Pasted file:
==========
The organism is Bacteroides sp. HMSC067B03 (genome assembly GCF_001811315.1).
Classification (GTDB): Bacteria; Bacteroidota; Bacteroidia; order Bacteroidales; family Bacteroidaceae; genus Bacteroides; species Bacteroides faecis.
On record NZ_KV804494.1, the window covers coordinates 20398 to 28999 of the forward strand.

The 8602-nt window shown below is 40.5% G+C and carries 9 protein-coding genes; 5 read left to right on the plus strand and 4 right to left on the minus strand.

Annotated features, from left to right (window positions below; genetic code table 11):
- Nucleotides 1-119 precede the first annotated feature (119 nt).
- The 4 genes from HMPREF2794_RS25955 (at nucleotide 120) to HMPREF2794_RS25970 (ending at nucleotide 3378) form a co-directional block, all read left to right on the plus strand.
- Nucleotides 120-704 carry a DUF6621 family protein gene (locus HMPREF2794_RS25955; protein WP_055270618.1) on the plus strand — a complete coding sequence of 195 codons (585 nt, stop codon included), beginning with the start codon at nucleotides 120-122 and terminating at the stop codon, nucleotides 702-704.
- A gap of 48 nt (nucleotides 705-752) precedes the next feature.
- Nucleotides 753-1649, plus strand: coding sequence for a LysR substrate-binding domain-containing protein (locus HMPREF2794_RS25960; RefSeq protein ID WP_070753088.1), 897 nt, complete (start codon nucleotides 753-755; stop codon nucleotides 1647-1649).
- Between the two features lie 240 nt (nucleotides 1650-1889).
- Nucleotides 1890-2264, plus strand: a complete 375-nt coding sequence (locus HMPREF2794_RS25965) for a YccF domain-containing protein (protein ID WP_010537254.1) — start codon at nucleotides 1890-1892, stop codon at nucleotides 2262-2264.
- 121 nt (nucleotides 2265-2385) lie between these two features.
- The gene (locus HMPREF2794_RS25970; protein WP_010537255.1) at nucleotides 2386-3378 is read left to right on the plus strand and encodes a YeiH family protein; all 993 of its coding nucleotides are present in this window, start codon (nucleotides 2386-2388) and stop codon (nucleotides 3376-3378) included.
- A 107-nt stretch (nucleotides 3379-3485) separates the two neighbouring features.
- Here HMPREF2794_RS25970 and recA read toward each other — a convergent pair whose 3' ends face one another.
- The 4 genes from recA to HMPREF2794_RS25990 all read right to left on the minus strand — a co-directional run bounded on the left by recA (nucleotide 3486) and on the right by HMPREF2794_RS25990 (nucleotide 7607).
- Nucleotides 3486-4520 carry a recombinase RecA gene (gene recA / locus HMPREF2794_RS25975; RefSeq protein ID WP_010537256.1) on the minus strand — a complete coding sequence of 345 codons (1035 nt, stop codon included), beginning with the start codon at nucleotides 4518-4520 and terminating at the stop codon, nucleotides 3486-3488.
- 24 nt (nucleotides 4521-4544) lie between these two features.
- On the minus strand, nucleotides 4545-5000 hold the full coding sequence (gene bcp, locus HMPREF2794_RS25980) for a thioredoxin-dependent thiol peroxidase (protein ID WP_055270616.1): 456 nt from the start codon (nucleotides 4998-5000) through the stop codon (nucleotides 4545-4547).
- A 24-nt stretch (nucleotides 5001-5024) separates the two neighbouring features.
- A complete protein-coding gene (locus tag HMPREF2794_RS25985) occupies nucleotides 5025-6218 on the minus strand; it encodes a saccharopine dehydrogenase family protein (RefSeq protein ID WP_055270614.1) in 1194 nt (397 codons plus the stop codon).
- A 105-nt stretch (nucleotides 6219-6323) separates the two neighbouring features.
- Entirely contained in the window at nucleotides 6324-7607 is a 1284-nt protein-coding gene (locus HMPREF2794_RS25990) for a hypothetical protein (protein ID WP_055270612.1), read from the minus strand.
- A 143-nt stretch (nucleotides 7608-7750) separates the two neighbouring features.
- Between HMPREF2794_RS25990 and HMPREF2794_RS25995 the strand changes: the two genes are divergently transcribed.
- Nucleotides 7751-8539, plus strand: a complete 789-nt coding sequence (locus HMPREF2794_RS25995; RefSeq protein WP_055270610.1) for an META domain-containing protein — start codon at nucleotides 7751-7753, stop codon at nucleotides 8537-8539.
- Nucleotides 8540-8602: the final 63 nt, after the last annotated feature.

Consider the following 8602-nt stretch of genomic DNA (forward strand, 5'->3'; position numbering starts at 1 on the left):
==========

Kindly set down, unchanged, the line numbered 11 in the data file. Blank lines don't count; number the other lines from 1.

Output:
- Between the two features lie 240 nt (nucleotides 1650-1889).